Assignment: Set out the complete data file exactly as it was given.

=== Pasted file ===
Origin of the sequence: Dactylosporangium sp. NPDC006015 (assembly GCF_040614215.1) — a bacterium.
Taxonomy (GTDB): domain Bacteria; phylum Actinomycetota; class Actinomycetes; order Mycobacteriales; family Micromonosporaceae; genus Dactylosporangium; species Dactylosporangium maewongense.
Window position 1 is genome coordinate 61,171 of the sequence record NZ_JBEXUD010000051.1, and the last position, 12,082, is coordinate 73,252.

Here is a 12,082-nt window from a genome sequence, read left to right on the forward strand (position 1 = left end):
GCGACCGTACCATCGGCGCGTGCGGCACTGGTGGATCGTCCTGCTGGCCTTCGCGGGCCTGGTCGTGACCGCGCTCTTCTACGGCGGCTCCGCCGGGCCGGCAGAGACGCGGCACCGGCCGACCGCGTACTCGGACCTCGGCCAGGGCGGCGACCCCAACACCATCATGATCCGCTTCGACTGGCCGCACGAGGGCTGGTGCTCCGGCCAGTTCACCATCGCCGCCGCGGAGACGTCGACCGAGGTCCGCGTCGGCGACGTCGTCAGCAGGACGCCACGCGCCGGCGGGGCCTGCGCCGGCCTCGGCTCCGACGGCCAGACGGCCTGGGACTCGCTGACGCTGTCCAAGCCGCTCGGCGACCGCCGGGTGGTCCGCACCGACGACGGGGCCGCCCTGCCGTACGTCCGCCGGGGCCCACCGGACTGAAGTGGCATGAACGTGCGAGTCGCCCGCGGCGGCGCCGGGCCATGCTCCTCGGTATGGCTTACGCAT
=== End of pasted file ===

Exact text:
Origin of the sequence: Dactylosporangium sp. NPDC006015 (assembly GCF_040614215.1) — a bacterium.
Taxonomy (GTDB): domain Bacteria; phylum Actinomycetota; class Actinomycetes; order Mycobacteriales; family Micromonosporaceae; genus Dactylosporangium; species Dactylosporangium maewongense.
Window position 1 is genome coordinate 61,171 of the sequence record NZ_JBEXUD010000051.1, and the last position, 12,082, is coordinate 73,252.

Here is a 12,082-nt window from a genome sequence, read left to right on the forward strand (position 1 = left end):
GCGACCGTACCATCGGCGCGTGCGGCACTGGTGGATCGTCCTGCTGGCCTTCGCGGGCCTGGTCGTGACCGCGCTCTTCTACGGCGGCTCCGCCGGGCCGGCAGAGACGCGGCACCGGCCGACCGCGTACTCGGACCTCGGCCAGGGCGGCGACCCCAACACCATCATGATCCGCTTCGACTGGCCGCACGAGGGCTGGTGCTCCGGCCAGTTCACCATCGCCGCCGCGGAGACGTCGACCGAGGTCCGCGTCGGCGACGTCGTCAGCAGGACGCCACGCGCCGGCGGGGCCTGCGCCGGCCTCGGCTCCGACGGCCAGACGGCCTGGGACTCGCTGACGCTGTCCAAGCCGCTCGGCGACCGCCGGGTGGTCCGCACCGACGACGGGGCCGCCCTGCCGTACGTCCGCCGGGGCCCACCGGACTGAAGTGGCATGAACGTGCGAGTCGCCCGCGGCGGCGCCGGGCCATGCTCCTCGGTATGGCTTACGCAT